Friday 13th of October 2017. In Imola at the Palazzo Sersanti, at 6.30 pm, the meeting with the economist Stefano Zamagni took place. The journalist Valerio Baroncini interviewed him. We were present at the event.
In addition to the traditional economic themes, the fundamental subject of the event has been the third sector and its role in the change of the Italian welfare state.
And that star is… the third sector
After 25 years of stillstand and sometimes even conflict, only on August 2nd 2017 the reform of the code of third sector was approved. This reform finally gives a real implementation to the contents that our Constitution had already expressed, but only through an ordinary law could be empowered: now this law exists.
This represents an absolutely relevant legislation because it redesigns the Italian social order model. In fact, the third sector and the civil society together become fully-fledged the third subject existing alongside State and market and they also represent a guarantee of democracy in our country. Therefore, in this newly inaugurated season, the subjects of the third sector will have the capability to express themselves independently.
In the light of the three fundamental legislative principles, the reform regulates the subjects of the third sector with the civil rights law. For the first time, for all intents and purposes, they become the actors and the authentical social entrepreneurs and have the role to contribute in synergy with the public administration to the goals of civil society. Furthermore, the subjects of the third sector will not be financed only by the public administrations and philanthropy, but also by social finance with a new attention to ethical, moral, sustainable and social development issues.
The Emilia-Romagna system and the Economic Biodiversity
Pope Francis found in the Emilia-Romagna region the tangible and concrete model of those values of economic biodiversity he had arealdy expressed in his encyclical Laudato Si’ (May thou be Praised) about the care of the common house. Therefore, on the occasion of the Pope’s visit to Bologna, he openly appreciated the Emilia-Romagna system and its social organization. In the Pope’s view, Emilia-Romagna is a social democracy supported by a strong cooperative sector and by small and medium capitalistic enterprises.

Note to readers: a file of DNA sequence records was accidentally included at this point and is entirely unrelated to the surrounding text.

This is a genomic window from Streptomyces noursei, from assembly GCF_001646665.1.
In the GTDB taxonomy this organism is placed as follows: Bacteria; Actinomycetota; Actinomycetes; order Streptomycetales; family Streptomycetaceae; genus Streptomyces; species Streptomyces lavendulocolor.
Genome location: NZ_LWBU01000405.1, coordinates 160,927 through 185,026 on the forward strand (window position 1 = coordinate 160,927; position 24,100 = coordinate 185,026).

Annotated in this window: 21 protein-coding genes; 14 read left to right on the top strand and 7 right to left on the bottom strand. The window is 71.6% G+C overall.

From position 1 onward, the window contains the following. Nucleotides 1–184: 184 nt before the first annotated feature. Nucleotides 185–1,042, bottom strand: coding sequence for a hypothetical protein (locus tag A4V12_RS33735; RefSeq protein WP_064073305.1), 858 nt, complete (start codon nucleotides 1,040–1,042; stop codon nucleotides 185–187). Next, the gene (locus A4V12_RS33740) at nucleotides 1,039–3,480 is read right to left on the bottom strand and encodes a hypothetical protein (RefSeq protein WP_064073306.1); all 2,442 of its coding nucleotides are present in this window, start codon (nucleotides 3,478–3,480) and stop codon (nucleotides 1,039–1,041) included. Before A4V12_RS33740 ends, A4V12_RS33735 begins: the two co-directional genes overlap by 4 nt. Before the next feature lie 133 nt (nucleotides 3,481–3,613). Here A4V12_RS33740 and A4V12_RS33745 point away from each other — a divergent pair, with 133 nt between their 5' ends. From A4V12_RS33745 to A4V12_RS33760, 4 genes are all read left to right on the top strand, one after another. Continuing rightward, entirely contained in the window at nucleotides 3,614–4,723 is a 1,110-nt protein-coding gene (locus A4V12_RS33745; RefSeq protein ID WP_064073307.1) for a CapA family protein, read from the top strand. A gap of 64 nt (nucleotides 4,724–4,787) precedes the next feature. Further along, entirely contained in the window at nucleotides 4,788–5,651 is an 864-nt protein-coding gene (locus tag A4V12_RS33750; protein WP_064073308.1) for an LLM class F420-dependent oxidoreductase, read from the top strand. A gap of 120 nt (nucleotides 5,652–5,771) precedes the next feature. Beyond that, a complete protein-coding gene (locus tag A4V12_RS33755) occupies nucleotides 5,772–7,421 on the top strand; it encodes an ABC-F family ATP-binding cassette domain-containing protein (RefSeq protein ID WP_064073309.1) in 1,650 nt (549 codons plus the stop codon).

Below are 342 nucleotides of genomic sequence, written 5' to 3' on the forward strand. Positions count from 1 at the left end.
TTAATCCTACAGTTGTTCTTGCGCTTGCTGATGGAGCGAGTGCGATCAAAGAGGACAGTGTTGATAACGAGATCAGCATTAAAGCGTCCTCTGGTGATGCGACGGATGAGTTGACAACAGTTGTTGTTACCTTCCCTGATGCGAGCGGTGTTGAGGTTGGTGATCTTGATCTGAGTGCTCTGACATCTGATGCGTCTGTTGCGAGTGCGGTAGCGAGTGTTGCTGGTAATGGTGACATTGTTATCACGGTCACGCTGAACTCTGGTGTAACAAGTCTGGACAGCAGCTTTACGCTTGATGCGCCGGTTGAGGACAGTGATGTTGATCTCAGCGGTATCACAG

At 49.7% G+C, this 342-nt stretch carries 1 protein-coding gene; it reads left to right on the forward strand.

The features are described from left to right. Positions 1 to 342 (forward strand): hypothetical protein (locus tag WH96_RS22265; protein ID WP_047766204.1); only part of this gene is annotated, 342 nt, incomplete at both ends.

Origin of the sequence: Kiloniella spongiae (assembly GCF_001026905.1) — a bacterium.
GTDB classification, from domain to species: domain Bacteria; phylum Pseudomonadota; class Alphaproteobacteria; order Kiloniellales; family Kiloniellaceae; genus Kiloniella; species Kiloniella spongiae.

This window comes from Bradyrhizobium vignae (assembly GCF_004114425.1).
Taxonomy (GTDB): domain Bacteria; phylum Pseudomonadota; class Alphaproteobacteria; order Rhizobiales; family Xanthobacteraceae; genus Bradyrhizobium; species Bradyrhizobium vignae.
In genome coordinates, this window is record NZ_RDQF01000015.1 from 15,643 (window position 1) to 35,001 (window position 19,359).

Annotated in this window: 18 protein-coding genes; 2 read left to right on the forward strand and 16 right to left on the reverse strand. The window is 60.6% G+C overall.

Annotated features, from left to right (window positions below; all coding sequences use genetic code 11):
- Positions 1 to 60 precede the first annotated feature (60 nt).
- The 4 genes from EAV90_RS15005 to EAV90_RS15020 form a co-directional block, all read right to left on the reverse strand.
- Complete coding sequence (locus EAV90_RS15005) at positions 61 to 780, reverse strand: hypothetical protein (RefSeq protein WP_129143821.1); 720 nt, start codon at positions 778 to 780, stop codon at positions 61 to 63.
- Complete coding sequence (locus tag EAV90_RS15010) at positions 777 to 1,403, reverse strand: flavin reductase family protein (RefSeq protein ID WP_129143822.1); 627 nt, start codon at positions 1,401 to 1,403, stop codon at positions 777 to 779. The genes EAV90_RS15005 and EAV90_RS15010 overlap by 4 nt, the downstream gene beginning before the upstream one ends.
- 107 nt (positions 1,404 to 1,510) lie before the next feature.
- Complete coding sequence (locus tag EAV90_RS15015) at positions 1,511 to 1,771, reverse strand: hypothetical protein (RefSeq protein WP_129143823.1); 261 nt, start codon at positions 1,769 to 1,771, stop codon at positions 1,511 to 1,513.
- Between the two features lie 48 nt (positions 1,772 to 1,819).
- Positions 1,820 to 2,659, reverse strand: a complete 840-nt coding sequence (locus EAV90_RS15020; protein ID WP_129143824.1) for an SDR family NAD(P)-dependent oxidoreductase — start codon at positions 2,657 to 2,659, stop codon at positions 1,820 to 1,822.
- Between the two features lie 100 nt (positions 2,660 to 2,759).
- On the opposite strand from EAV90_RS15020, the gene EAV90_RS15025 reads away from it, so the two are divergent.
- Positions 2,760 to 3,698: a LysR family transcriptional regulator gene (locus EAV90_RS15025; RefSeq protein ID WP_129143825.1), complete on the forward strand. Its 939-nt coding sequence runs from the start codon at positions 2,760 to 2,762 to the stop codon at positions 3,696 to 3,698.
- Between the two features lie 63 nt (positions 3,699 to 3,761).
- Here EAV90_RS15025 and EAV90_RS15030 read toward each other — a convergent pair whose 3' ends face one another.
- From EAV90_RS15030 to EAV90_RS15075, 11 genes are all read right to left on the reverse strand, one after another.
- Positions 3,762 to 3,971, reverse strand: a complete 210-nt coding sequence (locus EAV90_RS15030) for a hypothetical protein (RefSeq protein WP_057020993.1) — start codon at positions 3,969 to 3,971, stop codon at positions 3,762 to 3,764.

This economic biodiversity is also the Emilia-Romagna most studied element at international level: a pluralistic productive structure with an organization based on various productive districts. This is the ideal structure able to prevent the risk of an economic monoculture.
Bridging Social Capital and Joy of Living
This social framework where people, community, values and intents cohesion is what we call bridging social capital: a completely positive social capital building the identity and cultural matrix of this local area.
In the end, a further, extremely successful and productive factor of the Emilia-Romagna system is a local element of both people and their territory. This factor originates uniquely in this region and can be reproduced only there and now. We are referring to the joy of living. A total approach to both world and life ethic addressed to pleasure and quality of life instead of duty.
A New Approach
Nowadays the economic crisis has given us the awareness that economy, if intended as a limited-to-profit science, cannot respond to many social, moral and ethical problems. They are still present and – on the contrary – are far from being solved. It is only through the integration of the “living” values of the world (people, community, local cohesion) into the economic perspective that the possible key to the development of civilization can be found.
To talk about the third sector is yet more important because it has emerged as a new subject made by people for the people: it can actually give an address in the change of life values and their expression in local communities. Moreover, we become aware that Emilia-Romagna is the only region to own specific qualities in its social framework: the ones extremely close to that perspective approaching business organizations with humanistic values.
All this implies also the awareness of the fact in this particular historical moment neither the State nor the market offer a way out of this present impasse. In fact, they both share reductionist and partial perspectives. Only an equal, constructive and positive dialogue between these two subjects and the civil society is a guarantee of a real democracy. According to this view, people are at the centre of those same visions which, if left alone and only partially implemented, will necessarily fail.
Only a humanistic approach and values linked to the real life of people can actually save civilization.